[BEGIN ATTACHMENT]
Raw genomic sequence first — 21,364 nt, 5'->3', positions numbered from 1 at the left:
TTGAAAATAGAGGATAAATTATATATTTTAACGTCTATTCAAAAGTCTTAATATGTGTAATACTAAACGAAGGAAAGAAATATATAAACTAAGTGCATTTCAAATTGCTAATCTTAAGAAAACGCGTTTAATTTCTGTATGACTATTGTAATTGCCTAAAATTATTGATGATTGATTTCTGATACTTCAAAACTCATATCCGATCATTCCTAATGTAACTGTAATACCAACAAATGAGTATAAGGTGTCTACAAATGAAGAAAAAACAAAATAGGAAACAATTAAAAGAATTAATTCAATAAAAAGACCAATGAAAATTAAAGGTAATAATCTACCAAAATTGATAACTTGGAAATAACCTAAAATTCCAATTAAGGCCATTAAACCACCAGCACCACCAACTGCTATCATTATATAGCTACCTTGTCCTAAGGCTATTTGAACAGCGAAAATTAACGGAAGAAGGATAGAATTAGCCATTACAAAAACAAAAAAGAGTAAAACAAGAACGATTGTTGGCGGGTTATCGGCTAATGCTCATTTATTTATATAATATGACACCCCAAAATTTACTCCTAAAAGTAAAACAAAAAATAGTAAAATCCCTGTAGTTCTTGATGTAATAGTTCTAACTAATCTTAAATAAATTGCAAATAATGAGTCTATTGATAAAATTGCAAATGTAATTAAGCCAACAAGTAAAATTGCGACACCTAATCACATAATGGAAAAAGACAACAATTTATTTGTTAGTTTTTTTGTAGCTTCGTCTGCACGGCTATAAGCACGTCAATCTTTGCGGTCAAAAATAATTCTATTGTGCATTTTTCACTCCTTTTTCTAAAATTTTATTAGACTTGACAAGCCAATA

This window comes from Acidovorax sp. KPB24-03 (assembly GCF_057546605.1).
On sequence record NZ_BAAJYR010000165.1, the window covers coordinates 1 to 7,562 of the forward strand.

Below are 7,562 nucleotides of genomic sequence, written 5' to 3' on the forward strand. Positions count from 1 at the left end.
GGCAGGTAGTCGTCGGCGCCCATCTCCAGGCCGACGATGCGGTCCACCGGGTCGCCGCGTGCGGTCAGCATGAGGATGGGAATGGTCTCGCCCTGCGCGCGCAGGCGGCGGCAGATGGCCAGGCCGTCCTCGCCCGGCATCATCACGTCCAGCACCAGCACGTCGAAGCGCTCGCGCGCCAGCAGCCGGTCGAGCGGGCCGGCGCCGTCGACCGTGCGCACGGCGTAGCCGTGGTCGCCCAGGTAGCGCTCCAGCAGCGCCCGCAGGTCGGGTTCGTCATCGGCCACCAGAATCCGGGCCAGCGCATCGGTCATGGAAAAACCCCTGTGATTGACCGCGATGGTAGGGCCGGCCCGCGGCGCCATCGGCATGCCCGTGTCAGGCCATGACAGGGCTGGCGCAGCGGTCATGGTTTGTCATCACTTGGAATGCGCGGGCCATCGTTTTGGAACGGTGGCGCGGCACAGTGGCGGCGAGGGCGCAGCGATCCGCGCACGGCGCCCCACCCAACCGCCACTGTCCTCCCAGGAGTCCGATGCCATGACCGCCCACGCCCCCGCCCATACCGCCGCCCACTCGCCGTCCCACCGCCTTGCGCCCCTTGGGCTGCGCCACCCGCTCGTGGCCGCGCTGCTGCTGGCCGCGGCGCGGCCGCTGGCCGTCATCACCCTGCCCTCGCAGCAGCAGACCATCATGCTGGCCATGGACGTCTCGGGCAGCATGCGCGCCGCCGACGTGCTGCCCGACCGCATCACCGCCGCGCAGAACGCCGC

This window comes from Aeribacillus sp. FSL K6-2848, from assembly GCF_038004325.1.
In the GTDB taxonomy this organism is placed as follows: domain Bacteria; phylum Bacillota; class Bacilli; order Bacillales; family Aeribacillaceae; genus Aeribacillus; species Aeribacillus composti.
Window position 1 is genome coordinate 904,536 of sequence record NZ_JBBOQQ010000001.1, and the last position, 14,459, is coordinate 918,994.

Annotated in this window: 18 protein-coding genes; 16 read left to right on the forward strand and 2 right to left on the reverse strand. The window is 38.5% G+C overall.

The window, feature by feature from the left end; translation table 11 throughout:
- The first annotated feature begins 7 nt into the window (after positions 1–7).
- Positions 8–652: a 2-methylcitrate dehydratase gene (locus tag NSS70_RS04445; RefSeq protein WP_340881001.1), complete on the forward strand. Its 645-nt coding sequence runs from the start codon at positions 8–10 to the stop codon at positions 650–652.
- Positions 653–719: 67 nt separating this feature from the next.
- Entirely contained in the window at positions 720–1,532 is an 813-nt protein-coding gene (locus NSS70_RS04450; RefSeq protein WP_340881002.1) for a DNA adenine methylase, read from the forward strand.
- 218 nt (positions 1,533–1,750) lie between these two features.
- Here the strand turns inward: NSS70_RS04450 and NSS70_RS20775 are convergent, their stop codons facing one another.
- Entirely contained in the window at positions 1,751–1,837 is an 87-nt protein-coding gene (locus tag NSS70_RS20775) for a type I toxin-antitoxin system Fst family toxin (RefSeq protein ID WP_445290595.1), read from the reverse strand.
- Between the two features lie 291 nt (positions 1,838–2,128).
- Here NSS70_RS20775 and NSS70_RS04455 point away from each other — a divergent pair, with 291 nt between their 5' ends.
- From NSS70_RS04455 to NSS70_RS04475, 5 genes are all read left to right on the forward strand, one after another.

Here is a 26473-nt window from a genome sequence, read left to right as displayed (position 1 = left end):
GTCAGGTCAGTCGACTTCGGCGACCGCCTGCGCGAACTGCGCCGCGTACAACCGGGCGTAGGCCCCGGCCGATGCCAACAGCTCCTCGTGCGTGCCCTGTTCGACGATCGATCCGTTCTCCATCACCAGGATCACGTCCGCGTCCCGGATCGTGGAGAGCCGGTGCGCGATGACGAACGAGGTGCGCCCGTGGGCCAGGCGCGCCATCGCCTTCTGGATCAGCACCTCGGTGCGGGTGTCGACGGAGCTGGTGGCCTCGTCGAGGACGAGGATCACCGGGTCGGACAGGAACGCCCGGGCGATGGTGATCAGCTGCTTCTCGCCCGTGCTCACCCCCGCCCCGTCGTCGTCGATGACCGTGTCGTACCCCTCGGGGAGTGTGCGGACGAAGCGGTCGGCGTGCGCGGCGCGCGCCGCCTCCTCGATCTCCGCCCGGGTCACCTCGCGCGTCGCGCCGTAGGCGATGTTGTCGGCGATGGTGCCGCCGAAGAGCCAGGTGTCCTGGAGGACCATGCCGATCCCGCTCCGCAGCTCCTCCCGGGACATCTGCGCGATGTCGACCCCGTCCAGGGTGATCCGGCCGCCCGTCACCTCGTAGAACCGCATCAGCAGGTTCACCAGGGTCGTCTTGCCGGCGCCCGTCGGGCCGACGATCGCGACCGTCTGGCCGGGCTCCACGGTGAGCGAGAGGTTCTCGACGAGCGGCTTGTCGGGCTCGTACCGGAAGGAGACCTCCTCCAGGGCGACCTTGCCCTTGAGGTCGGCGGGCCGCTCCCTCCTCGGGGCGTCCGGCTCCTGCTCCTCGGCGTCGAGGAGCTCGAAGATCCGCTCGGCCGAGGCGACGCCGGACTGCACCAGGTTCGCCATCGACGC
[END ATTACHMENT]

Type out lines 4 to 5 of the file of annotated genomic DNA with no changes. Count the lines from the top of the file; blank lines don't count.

On sequence record NZ_BAAJYR010000165.1, the window covers coordinates 1 to 7,562 of the forward strand.

Below are 7,562 nucleotides of genomic sequence, written 5' to 3' on the forward strand. Positions count from 1 at the left end.